You can also discover a little-known side of the American Revolutionary war through artifacts from the Storm Wreck. On New Year's Eve 1782, sixteen ships carrying British loyalists who fled Charleston, S.C. at the end of the war ran aground trying to enter the St. Augustine harbor. Artifacts from one of these ships including cannon, muskets, cauldrons, irons, buttons and other items have been recovered by lighthouse archaeologists. These pieces are now undergoing conservation for a future exhibit so that we can share the story of these families who were trying to start new lives in St. Augustine.
Featured Presenter: Dr. Richard James Bell
Dr. Bell joined the University of Maryland's history department in 2006. He received his PhD from Harvard University and his BA from the University of Cambridge. He teaches early American history and cultural history. His research interests encompass the histories of print communication and violence prior to the Civil War. He is the author of several journal articles, as well as two books. The first, a monograph titled We Shall Be No More: Suicide and Self-Government in the Newly United States, examines the role that discourse regarding self-destruction played in the cultural formation of the early republic. The second work, Buried Lives: Incarcerated in Early America, a co-edited volume of essays centered on the experience of incarcerated subjects and citizens in early America, is the product of a conference organized at the McNeil Center in April 2009.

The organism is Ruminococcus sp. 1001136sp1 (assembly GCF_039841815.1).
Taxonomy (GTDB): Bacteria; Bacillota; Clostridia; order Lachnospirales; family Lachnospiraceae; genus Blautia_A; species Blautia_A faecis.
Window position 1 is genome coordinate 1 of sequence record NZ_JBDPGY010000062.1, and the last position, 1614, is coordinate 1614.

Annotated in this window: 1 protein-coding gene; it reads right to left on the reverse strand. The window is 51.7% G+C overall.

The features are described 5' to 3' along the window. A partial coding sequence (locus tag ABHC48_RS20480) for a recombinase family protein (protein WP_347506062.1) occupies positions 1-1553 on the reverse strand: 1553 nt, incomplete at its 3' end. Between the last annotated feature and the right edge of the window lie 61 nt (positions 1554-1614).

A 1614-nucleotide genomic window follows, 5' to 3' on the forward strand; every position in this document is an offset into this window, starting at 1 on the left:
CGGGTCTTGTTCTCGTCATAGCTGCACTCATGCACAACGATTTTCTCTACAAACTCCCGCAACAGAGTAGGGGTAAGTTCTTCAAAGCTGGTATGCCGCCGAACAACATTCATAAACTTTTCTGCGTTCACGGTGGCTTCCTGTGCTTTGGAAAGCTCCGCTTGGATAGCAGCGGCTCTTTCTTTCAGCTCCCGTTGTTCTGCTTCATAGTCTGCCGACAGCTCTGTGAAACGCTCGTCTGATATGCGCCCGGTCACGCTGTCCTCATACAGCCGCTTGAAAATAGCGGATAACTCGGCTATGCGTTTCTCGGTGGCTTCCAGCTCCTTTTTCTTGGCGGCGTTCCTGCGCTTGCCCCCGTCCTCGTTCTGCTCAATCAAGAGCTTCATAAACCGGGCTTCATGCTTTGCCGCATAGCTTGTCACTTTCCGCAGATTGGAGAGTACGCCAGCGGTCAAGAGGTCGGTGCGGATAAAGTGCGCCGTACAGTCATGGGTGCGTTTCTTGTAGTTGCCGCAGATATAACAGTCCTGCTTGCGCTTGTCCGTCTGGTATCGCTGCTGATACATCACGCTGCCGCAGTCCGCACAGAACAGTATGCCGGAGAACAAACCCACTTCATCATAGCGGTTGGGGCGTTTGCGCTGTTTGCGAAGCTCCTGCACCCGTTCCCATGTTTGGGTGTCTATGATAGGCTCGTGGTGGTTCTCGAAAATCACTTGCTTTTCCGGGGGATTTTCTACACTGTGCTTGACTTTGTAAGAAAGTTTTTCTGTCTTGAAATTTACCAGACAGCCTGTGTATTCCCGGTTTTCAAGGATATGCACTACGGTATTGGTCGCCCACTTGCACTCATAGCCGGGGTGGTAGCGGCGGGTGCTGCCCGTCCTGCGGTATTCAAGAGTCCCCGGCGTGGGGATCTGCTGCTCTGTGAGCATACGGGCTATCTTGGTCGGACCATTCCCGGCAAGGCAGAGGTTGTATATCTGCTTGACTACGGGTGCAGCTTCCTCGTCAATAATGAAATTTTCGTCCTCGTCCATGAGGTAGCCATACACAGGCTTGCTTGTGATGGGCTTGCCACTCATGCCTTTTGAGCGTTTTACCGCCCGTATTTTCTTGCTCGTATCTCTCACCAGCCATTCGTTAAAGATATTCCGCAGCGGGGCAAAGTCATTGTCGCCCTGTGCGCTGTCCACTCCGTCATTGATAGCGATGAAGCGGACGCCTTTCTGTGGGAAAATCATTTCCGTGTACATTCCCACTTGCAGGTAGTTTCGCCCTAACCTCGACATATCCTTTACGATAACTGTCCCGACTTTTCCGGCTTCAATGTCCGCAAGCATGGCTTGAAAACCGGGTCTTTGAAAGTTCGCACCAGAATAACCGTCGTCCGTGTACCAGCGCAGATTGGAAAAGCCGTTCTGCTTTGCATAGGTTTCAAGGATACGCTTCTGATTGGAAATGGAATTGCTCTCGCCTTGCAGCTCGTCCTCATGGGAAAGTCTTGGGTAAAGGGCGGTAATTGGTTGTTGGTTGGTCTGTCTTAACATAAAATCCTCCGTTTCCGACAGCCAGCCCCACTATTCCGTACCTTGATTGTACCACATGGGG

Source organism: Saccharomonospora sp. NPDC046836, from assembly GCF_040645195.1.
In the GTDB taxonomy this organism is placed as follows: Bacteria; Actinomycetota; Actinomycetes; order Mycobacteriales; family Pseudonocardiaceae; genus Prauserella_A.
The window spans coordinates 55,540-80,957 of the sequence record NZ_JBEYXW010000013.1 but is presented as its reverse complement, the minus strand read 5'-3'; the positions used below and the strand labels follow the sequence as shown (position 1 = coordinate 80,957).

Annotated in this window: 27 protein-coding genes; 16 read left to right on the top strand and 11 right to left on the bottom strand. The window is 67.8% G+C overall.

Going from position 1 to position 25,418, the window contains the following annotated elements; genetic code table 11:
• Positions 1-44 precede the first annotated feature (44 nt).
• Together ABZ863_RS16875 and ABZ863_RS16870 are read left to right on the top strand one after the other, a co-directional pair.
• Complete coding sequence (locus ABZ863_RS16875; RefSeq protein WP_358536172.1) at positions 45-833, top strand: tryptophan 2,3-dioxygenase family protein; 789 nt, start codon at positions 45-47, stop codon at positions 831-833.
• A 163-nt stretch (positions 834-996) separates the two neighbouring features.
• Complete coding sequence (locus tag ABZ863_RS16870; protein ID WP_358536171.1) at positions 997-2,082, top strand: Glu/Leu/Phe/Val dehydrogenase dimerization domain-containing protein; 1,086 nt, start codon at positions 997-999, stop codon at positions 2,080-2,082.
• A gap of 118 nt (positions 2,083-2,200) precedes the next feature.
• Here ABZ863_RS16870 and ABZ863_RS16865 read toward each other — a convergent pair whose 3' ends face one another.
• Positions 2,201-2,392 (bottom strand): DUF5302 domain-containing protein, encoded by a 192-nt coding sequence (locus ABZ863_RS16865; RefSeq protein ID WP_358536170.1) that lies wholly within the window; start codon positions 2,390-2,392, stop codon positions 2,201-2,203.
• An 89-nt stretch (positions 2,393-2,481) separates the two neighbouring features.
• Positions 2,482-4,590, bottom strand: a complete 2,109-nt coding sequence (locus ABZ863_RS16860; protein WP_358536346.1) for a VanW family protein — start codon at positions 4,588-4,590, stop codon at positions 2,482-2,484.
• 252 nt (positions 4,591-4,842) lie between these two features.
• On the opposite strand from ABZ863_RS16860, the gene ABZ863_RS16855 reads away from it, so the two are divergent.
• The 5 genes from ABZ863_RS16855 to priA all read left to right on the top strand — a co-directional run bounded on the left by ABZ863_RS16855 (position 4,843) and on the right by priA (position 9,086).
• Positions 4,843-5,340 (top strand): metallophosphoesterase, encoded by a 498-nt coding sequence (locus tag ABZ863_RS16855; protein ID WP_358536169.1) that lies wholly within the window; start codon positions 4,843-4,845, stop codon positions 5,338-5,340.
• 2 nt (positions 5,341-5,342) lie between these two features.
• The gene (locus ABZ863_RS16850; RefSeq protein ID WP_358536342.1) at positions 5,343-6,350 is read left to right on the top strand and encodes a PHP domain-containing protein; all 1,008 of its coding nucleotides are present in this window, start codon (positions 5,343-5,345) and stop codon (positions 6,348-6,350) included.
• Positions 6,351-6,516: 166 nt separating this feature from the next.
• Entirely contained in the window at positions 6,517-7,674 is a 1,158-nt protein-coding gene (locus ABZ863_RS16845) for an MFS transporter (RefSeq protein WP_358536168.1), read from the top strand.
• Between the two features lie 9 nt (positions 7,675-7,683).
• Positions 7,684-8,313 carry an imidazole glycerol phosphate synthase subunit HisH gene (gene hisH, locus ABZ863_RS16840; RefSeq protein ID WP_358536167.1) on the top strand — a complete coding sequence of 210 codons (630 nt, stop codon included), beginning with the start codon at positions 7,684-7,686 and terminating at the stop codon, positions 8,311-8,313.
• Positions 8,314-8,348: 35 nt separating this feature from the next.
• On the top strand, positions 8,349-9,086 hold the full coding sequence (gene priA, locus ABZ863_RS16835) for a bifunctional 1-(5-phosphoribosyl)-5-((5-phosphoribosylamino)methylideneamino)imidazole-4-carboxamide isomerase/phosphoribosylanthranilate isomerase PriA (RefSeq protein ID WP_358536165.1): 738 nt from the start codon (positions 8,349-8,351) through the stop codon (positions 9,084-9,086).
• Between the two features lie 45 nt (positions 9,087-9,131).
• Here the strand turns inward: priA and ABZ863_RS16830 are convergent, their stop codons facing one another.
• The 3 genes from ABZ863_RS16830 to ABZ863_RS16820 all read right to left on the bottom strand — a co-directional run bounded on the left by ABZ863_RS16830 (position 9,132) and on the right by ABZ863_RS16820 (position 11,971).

Since 2006, Dr. Bell has served as the Mellon Fellow in American History at Cambridge University, the National Endowment for the Humanities Fellow at the American Antiquarian Society, a Mayer Fellow at the Huntington Library, a Research Fellow at the Gilder Lehrman Center for the Study of Slavery, Abolition and Resistance at Yale University and as a Resident Fellow at the John W Kluge at the Library of Congress. He is currently at work upon a new book-length micro-history. The project is titled The Blackest Market: Kidnapping, Slavery and Salvation.
Sea Your History Weekends are funded in part by the St. Johns County Tourist Development Council - Experience the history and charm of St. Augustine |Ponte Vedra. Visit www.floridashistoriccoast.com
For discounts at the following lodging locations please mention Sea Your History!